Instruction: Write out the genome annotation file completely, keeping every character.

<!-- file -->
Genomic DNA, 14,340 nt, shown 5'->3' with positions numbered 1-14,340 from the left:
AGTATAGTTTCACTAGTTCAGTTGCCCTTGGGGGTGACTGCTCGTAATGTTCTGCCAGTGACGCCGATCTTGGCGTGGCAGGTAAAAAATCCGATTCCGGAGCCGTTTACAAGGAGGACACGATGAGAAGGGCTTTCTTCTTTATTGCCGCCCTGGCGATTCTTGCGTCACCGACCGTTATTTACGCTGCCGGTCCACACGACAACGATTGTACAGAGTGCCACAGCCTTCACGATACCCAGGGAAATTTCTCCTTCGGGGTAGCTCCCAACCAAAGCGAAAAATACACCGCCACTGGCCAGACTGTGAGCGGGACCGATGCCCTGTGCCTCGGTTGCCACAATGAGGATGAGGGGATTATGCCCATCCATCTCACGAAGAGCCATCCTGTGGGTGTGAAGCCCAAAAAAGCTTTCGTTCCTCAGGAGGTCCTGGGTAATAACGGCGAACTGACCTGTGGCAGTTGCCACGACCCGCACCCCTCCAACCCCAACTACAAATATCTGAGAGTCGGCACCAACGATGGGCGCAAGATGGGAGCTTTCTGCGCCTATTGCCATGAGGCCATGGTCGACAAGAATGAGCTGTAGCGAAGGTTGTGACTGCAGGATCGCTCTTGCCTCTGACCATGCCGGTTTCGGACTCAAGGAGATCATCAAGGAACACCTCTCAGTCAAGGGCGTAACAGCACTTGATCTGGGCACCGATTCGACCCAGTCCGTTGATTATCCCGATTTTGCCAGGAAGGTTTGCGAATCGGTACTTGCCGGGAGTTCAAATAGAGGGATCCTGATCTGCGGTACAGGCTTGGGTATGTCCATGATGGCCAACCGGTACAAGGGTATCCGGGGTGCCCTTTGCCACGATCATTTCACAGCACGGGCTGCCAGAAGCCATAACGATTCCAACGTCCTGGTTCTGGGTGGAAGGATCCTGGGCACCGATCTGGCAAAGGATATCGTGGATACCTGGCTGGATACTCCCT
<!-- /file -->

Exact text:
Genomic DNA, 14,340 nt, shown 5'->3' with positions numbered 1-14,340 from the left:
AGTATAGTTTCACTAGTTCAGTTGCCCTTGGGGGTGACTGCTCGTAATGTTCTGCCAGTGACGCCGATCTTGGCGTGGCAGGTAAAAAATCCGATTCCGGAGCCGTTTACAAGGAGGACACGATGAGAAGGGCTTTCTTCTTTATTGCCGCCCTGGCGATTCTTGCGTCACCGACCGTTATTTACGCTGCCGGTCCACACGACAACGATTGTACAGAGTGCCACAGCCTTCACGATACCCAGGGAAATTTCTCCTTCGGGGTAGCTCCCAACCAAAGCGAAAAATACACCGCCACTGGCCAGACTGTGAGCGGGACCGATGCCCTGTGCCTCGGTTGCCACAATGAGGATGAGGGGATTATGCCCATCCATCTCACGAAGAGCCATCCTGTGGGTGTGAAGCCCAAAAAAGCTTTCGTTCCTCAGGAGGTCCTGGGTAATAACGGCGAACTGACCTGTGGCAGTTGCCACGACCCGCACCCCTCCAACCCCAACTACAAATATCTGAGAGTCGGCACCAACGATGGGCGCAAGATGGGAGCTTTCTGCGCCTATTGCCATGAGGCCATGGTCGACAAGAATGAGCTGTAGCGAAGGTTGTGACTGCAGGATCGCTCTTGCCTCTGACCATGCCGGTTTCGGACTCAAGGAGATCATCAAGGAACACCTCTCAGTCAAGGGCGTAACAGCACTTGATCTGGGCACCGATTCGACCCAGTCCGTTGATTATCCCGATTTTGCCAGGAAGGTTTGCGAATCGGTACTTGCCGGGAGTTCAAATAGAGGGATCCTGATCTGCGGTACAGGCTTGGGTATGTCCATGATGGCCAACCGGTACAAGGGTATCCGGGGTGCCCTTTGCCACGATCATTTCACAGCACGGGCTGCCAGAAGCCATAACGATTCCAACGTCCTGGTTCTGGGTGGAAGGATCCTGGGCACCGATCTGGCAAAGGATATCGTGGATACCTGGCTGGATACTCCCT